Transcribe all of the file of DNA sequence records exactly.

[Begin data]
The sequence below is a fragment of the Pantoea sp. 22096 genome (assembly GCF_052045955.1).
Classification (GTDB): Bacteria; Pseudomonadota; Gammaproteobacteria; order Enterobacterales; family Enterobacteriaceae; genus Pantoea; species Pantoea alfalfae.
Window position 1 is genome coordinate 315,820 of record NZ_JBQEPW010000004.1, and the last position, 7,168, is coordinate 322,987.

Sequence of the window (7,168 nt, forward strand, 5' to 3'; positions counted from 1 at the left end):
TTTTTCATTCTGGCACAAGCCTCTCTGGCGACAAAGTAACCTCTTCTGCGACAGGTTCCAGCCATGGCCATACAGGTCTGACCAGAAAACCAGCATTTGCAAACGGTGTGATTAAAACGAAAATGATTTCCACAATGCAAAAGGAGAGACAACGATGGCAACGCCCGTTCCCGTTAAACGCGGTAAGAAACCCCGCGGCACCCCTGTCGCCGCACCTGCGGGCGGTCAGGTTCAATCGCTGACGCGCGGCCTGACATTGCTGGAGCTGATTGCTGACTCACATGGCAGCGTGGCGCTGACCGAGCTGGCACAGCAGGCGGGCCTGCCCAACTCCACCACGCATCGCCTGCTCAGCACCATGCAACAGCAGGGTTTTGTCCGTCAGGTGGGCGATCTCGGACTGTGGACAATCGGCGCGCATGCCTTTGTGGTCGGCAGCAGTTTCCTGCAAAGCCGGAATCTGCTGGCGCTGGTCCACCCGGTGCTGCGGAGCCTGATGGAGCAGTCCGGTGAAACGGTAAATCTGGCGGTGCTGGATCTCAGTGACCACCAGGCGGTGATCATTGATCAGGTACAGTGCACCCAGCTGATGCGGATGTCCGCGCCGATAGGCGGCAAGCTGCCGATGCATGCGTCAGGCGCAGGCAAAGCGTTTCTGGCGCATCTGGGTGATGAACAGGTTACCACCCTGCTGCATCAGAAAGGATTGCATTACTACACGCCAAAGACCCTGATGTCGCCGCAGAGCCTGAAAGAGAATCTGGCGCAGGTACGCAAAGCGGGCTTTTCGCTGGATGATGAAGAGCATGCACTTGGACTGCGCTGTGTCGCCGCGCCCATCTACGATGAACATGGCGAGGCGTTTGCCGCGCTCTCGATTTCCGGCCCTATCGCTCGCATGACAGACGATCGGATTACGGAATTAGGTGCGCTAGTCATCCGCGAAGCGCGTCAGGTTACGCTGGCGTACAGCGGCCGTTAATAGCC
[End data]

The sequence below is a fragment of the Pantoea sp. 22096 genome (assembly GCF_052045955.1).
Classification (GTDB): Bacteria; Pseudomonadota; Gammaproteobacteria; order Enterobacterales; family Enterobacteriaceae; genus Pantoea; species Pantoea alfalfae.
Window position 1 is genome coordinate 315,820 of record NZ_JBQEPW010000004.1, and the last position, 7,168, is coordinate 322,987.

Sequence of the window (7,168 nt, forward strand, 5' to 3'; positions counted from 1 at the left end):
TTTTTCATTCTGGCACAAGCCTCTCTGGCGACAAAGTAACCTCTTCTGCGACAGGTTCCAGCCATGGCCATACAGGTCTGACCAGAAAACCAGCATTTGCAAACGGTGTGATTAAAACGAAAATGATTTCCACAATGCAAAAGGAGAGACAACGATGGCAACGCCCGTTCCCGTTAAACGCGGTAAGAAACCCCGCGGCACCCCTGTCGCCGCACCTGCGGGCGGTCAGGTTCAATCGCTGACGCGCGGCCTGACATTGCTGGAGCTGATTGCTGACTCACATGGCAGCGTGGCGCTGACCGAGCTGGCACAGCAGGCGGGCCTGCCCAACTCCACCACGCATCGCCTGCTCAGCACCATGCAACAGCAGGGTTTTGTCCGTCAGGTGGGCGATCTCGGACTGTGGACAATCGGCGCGCATGCCTTTGTGGTCGGCAGCAGTTTCCTGCAAAGCCGGAATCTGCTGGCGCTGGTCCACCCGGTGCTGCGGAGCCTGATGGAGCAGTCCGGTGAAACGGTAAATCTGGCGGTGCTGGATCTCAGTGACCACCAGGCGGTGATCATTGATCAGGTACAGTGCACCCAGCTGATGCGGATGTCCGCGCCGATAGGCGGCAAGCTGCCGATGCATGCGTCAGGCGCAGGCAAAGCGTTTCTGGCGCATCTGGGTGATGAACAGGTTACCACCCTGCTGCATCAGAAAGGATTGCATTACTACACGCCAAAGACCCTGATGTCGCCGCAGAGCCTGAAAGAGAATCTGGCGCAGGTACGCAAAGCGGGCTTTTCGCTGGATGATGAAGAGCATGCACTTGGACTGCGCTGTGTCGCCGCGCCCATCTACGATGAACATGGCGAGGCGTTTGCCGCGCTCTCGATTTCCGGCCCTATCGCTCGCATGACAGACGATCGGATTACGGAATTAGGTGCGCTAGTCATCCGCGAAGCGCGTCAGGTTACGCTGGCGTACAGCGGCCGTTAATAGCC